When gathering ideas for my daughter’s junior year Modern Literature reading list , Ender’s Game by Orson Scott Card, was at the top of the list. Post Apocalyptic literature is a genre near and dear to both of us…and since the movie was also coming out this year, I knew she would love it.
I took her to see the movie before she read the book and as it turns out, I’m glad I did. At the time, she was finishing up The Lovely Bones, (extremely intense and hard to get through), and apparently she was not half as excited to read Ender’s Game as I wanted her to be.
Until she saw the movie!
She loved it! I loved it! I was sorry that dad and the boys had missed it. (It was mom and daughter night, after all.) We walked out of the movie theater talking a mile a minute…terribly excited to discuss every nook and cranny of Ender’s world. She and I stayed up half the night marveling at the incredible worldview of this story.
We thought the movie was very well done, by the way. Could you tell? Not as good as the book, (by far), but definitely worth seeing. We continued to ponder over it for days afterward, and without any prompting from her mother, she quickly wrapped up The Lovely Bones and jumped headfirst into the world of Andrew “Ender” Wiggin and his “Game”.
She completed the book in a less than a week. When she finished it was like coming up for air. At first, she was very quiet about it. I love that silence. The stillness and quietude of a deep thinker.
-Watching the gears as they turn and work in her mind.
-Waiting as she pieces together her thoughts with her feelings like a puzzle.
-Wonder-struck by the passion that starts out as a spark but then ignites into a fire.
-Welcoming the opinions, convictions, and lifeblood of who she is.
The silence was broken as we began again to talk about Ender’s Game. A very different conversation this time.
Her: Mom, I don’t want the boys to ever play those war games that everyone talks about, okay?
Me: What war games?
Her: You know, Call of Duty…Halo…any of them.
Me: Why is that?
Her: Because…don’t you get it? That’s exactly the point of this book, mom. Well, one of the main points, anyway.
Me: What makes you say so?
Her: I think our world is doing exactly what the book warns us about. We are choosing to put violence in the hands of our young people and warping their innocence by calling it a game.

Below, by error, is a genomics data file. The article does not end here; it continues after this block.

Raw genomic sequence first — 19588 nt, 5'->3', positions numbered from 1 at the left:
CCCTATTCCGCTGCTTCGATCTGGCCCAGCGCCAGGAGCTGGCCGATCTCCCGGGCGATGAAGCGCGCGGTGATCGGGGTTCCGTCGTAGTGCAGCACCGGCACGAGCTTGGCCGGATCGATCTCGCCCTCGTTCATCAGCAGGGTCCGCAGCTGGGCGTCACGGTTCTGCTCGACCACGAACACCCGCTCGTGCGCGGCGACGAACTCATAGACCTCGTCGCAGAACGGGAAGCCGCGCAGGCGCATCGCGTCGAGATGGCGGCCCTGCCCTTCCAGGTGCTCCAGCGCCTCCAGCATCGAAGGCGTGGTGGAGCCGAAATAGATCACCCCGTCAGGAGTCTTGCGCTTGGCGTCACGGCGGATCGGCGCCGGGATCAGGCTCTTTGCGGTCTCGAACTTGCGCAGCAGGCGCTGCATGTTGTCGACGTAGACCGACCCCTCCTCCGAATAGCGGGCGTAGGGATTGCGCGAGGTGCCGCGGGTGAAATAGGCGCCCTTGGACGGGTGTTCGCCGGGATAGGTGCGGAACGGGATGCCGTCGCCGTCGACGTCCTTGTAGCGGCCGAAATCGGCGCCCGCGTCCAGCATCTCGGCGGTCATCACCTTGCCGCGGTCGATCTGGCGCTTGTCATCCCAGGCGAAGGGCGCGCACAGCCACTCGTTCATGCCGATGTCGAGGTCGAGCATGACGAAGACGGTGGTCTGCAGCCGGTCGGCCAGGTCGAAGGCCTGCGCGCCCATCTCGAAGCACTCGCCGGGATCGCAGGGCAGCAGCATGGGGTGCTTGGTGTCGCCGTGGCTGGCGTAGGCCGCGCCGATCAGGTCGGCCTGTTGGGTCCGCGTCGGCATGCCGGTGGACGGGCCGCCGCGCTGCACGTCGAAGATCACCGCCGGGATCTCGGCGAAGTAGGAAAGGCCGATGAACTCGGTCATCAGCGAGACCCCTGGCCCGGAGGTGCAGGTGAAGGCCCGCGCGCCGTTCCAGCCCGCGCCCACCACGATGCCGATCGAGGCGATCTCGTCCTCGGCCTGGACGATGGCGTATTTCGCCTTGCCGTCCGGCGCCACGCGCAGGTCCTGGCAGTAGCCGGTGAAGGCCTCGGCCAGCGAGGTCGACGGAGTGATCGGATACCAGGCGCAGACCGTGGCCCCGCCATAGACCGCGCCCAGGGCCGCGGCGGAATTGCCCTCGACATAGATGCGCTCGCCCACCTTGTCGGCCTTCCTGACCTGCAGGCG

Me: Well done.
Her: I want them to see this movie.
Me: We can arrange that. Let me talk to dad.
Well, tonight we watched Ender’s Game as a family. It was interesting to watch my boys’ excitement. Their dad and I could tell that they thought it was going to be a cool space movie, or something a long those lines. And as we watched them, we wondered if they would “get it”.
I can tell you that I had many conversations with the Lord while they watched…their eyes mesmerized. I was hoping…praying…that they would be able to discern the symbolism and meaning lying under the surface of all the action, lights, and sound.
When the movie ended, they announced that they loved it! When we asked them why and what was their favorite part, they didn’t know. They just liked it.
Our family has had our struggles on the topic of war games and whether or not they will be permitted in our home. (They currently aren’t, by the way.) Our teenage son argues passionately that he is the only guy he knows who is not allowed to play them. Our preteen son could care less, at this point, as long as there’s Minecraft.
Right now, we have no future plans to introduce war games into our family. I hope it stays that way. I don’t like them and I don’t think they have a place here. That’s what is working best for our family anyway. Every family is different.
At least we were able to have a good conversation together about it. The boys didn’t have as much to say about it as their sister. But, they did contribute great thoughts and opinions about Ender’s Game. They are great young men!
My preteen did say, “Mom, you just wanted us to watch this so that we won’t want to play Call of Duty, right?”